How to Fight Fair in Relationships
Fighting in a relationship is inevitable. If you are married or in a relationship then you’ve probably argued and if you’re dating and you haven’t had a fight yet, then its time to pick one and practice your skills. So here’s your guide on how to fight fair in relationships.
1. Strike when the iron is cold
Hopefully you know the saying “strike when the iron is hot” but when it comes to hammering out an issue it’s best to strike when it’s cold. What does this mean?
This means that you shouldn’t bring up a sensitive issue when you or both of you are already upset about something.
Wait until things are fairly level and then approach your partner and let them know you have something you want to talk about.
If you do just one thing, this will get you some decent mileage. Think about it, how well will an argument go when you are both already ticked off at one another and making snarky comments?
Cool off then have your conversation! This is just setting yourself up well for a fair fight.
2. Don’t exaggerate
My mom and dad always (see what I did there) reminded me of this rule when I was young because apparently I tended to use words that were pretty definitive.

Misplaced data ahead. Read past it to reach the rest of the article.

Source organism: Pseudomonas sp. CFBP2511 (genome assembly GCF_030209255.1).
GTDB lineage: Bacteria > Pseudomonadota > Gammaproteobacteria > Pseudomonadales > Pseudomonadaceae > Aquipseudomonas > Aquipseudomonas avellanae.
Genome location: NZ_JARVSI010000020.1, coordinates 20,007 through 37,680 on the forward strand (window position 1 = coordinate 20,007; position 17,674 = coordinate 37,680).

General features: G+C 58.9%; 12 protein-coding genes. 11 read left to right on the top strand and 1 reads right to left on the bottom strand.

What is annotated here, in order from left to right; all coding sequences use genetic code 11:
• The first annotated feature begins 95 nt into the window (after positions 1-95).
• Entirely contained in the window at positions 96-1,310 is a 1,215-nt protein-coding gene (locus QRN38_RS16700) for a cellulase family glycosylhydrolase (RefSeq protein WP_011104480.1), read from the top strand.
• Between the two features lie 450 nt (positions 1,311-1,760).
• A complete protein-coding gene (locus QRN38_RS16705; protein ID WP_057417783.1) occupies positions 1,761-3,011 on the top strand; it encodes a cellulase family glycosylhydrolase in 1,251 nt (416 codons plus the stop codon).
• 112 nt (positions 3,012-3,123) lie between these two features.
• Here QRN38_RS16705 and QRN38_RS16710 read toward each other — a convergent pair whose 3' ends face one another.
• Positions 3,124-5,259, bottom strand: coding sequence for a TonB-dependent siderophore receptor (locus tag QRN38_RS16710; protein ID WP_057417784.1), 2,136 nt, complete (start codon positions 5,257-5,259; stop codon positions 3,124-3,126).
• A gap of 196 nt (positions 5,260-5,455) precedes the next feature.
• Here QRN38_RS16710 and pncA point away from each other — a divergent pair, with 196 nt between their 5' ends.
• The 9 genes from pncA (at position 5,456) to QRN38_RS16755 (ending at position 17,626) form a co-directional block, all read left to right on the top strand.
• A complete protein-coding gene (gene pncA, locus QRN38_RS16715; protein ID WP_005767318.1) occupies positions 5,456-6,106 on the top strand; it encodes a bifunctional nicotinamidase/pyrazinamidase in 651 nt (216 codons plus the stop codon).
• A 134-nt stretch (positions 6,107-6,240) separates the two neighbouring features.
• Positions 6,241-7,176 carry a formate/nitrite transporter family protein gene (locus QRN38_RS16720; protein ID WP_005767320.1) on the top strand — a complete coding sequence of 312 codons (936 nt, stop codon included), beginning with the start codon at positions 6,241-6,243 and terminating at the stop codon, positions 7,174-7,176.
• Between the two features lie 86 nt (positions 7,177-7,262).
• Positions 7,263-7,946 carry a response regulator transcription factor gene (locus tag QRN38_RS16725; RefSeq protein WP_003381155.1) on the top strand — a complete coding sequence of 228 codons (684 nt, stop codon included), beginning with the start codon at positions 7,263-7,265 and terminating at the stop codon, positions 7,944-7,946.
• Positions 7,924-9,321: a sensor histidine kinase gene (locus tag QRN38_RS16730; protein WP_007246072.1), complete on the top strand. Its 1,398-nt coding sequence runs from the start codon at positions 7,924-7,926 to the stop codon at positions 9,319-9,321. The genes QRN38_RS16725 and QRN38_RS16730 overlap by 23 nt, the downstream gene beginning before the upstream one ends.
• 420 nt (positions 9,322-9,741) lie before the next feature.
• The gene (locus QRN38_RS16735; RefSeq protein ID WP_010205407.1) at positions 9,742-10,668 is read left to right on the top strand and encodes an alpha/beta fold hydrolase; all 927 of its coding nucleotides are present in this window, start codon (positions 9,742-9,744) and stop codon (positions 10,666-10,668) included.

So when you approach a partner try to not use the words “always” or “never”. Because its rare that someone “always” or “never” does something, there tend to be exceptions and this type of language is generally inflammatory.
Instead say “sometimes” or “the times you do…”. See what I mean?
3. Avoid jerky behaviors
I was thinking that maybe this could go without saying but I think not. These types of behaviors are jerky and ultimately undermine making any real progress in hashing out an issue.
Don’t call names. Just don’t.
Don’t raise your voice. What’s the need for that, they’re probably sitting right there?!
Don’t point (or use other annoying nonverbals). I did this once, I swear it was a reflex, but yeah this didn’t go over well.
Don’t give the silent treatment. I understand if you need a second to cool off but let your partner know that’s what you need and then come back to it after you’ve had a moment. But don’t just give the silent treatment, what are you 3 (there I go calling names)?!
Don’t do tit for tat. So this one is my pet peeve. It’s when you bring an issue up and then your partner says, “well YOOOOU did this or YOOOOU did that and I FEEEEL this.” Listen everyone will get a turn (do we need a talking stick?) but when your partner is talking and brought something important up then it’s his or her turn. And then your place to let them know you heard it. It’s NOT your place to drudge up something so that you can even the score.